Col. Yauger believes that the issues being discussed by the RIG membership take on a think-tank mentality because members of TSNRP are addressing questions that senior leaders are intrigued by and attempting to find feasible solutions, for example, combat palliative care.
“We're shaping the narrative on combat palliative care as we move forward,” Yauger said. “There aren't many people who are thinking about these concerns, which provides ample opportunity to demonstrate our innovative thought on how to reincorporate these efforts, potentially, from the past, by bringing those ideas back to the present, and applying them to the future.”
Yauger and TSNRP representatives are working to increase the reach and knowledge of the program among military nurses, and the officers they serve.
“We've created the Early Career Investigator Coaching Program dedicated to the recruitment of junior officers by providing an immersive experience that emphasizes the value of nursing research and EBP, along with inspiring them to view TSNRP as an asset that contributes to the overall efforts of the Military Health System in the DOD,” he said.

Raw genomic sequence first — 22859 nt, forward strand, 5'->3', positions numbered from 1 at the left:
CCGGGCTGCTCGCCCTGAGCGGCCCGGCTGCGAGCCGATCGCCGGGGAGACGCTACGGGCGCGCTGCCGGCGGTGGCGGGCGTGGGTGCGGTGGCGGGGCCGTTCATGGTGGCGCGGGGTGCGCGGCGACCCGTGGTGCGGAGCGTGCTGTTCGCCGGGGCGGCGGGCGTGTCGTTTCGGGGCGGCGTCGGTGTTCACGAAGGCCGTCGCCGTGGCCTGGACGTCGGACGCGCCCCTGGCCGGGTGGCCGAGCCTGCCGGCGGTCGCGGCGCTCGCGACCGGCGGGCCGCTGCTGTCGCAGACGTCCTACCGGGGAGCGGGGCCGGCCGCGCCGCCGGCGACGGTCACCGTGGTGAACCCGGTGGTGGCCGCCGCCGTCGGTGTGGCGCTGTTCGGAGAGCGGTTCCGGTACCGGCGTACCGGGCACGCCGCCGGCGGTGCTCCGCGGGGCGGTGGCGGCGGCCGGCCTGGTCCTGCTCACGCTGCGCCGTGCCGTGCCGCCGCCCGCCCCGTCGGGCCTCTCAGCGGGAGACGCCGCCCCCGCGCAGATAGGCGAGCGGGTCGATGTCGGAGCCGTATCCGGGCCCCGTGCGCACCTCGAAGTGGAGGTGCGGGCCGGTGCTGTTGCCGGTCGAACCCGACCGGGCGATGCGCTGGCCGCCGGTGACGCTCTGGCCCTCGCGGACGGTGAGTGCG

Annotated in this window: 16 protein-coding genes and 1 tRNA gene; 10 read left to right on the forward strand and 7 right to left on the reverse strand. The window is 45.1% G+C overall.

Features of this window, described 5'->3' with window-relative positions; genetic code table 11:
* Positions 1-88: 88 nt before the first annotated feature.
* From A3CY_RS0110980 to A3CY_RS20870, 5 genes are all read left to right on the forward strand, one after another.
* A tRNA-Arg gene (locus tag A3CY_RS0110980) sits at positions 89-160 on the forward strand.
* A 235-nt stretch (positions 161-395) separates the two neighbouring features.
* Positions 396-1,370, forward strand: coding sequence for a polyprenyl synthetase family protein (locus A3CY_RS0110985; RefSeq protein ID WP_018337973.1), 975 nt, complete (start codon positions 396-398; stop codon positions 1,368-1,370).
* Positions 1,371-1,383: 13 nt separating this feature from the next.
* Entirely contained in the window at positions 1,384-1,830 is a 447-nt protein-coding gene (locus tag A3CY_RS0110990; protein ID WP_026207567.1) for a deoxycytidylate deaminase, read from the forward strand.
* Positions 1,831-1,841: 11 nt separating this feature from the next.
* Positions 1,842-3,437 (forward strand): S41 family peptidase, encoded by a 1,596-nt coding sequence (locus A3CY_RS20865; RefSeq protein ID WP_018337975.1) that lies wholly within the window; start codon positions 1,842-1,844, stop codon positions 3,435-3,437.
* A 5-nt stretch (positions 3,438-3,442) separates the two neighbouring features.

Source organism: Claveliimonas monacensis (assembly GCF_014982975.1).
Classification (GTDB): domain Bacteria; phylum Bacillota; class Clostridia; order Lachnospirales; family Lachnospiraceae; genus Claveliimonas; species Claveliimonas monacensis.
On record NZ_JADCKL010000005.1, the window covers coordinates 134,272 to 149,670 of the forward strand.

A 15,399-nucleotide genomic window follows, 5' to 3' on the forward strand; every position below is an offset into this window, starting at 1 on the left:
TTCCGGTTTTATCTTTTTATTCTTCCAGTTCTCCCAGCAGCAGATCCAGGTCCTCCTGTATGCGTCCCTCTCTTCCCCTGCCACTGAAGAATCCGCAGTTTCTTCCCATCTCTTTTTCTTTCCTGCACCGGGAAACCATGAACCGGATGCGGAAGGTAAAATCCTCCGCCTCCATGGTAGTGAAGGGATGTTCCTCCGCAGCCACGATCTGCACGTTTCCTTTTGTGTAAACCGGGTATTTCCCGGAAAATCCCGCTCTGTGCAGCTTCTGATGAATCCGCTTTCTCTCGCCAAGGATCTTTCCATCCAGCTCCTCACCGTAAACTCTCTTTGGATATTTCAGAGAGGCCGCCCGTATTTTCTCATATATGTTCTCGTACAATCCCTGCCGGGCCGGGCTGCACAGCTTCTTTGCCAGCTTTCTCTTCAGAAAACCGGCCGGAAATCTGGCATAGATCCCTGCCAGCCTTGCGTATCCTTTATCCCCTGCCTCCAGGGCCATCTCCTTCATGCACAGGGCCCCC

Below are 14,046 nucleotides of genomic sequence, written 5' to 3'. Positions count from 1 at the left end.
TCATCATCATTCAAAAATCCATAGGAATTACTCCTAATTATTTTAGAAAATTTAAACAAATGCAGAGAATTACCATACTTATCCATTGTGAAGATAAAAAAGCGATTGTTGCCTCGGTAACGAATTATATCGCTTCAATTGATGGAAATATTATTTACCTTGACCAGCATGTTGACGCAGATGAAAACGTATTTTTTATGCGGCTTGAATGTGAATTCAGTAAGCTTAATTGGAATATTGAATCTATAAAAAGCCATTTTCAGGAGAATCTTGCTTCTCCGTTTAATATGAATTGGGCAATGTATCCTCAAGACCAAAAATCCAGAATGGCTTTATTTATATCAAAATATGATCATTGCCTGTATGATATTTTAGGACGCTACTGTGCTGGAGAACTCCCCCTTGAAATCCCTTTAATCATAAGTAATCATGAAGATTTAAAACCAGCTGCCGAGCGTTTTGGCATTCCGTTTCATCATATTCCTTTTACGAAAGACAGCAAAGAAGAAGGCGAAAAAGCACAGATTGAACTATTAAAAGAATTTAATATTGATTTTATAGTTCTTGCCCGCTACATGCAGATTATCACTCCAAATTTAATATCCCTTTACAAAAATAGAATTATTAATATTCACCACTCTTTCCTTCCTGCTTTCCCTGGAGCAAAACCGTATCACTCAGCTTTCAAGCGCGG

Maj. Enesha Hicks, Clinical Inquiry in Nursing Readiness Fellow, 59th Medical Wing, became familiar with TSNRP five years ago. She was presented with the Karen Rieder Outstanding Poster Award for her presentation on “Accelerating Evidence-Based Practice Through a San Antonio Market Council” during the dissemination course.
“Dr. Rieder was an exceptional nurse who significantly impacted military nursing well beyond her service in the Navy,” Hicks said. “I am humbled and thankful to receive this award and would like to bolster other nurses and interdisciplinary team members to continue her legacy.”
Hicks commented that those who are associated with the program have been a supportive community that has broadened her reach as a professional and has inspired her to optimally support junior members, peers, and leaders. That push for junior officers to become involved in research and EBP, as well as the TSNRP community, was also discussed by Ryder.
“We encourage junior officers to cultivate innovation, ideas, and solutions to practical nursing problems concerning operational and garrison nursing paradigms, while senior officers leverage their skills and advanced education to utilize these concepts,” Ryder said.
Collaboration among all military nurses and military nurse retirees is essential for fostering innovative nursing science solutions and relies on every member to contribute to the overall success. Once you’re a member of TSNRP, you can always contribute and give back to the organization through mentorship.
“The value of nursing research and EBP in the DoD are ubiquitously recognized throughout the Military Health System, and we need to ensure we as a community disseminate that information to increase the general awareness of potential solutions,” Yauger said. “The TriService Nursing Research Program is a community of individuals with warm, embracing arms that are working together to address different medical concerns. We have a lot to offer, and our nurses are working hard to ensure our voices are heard.”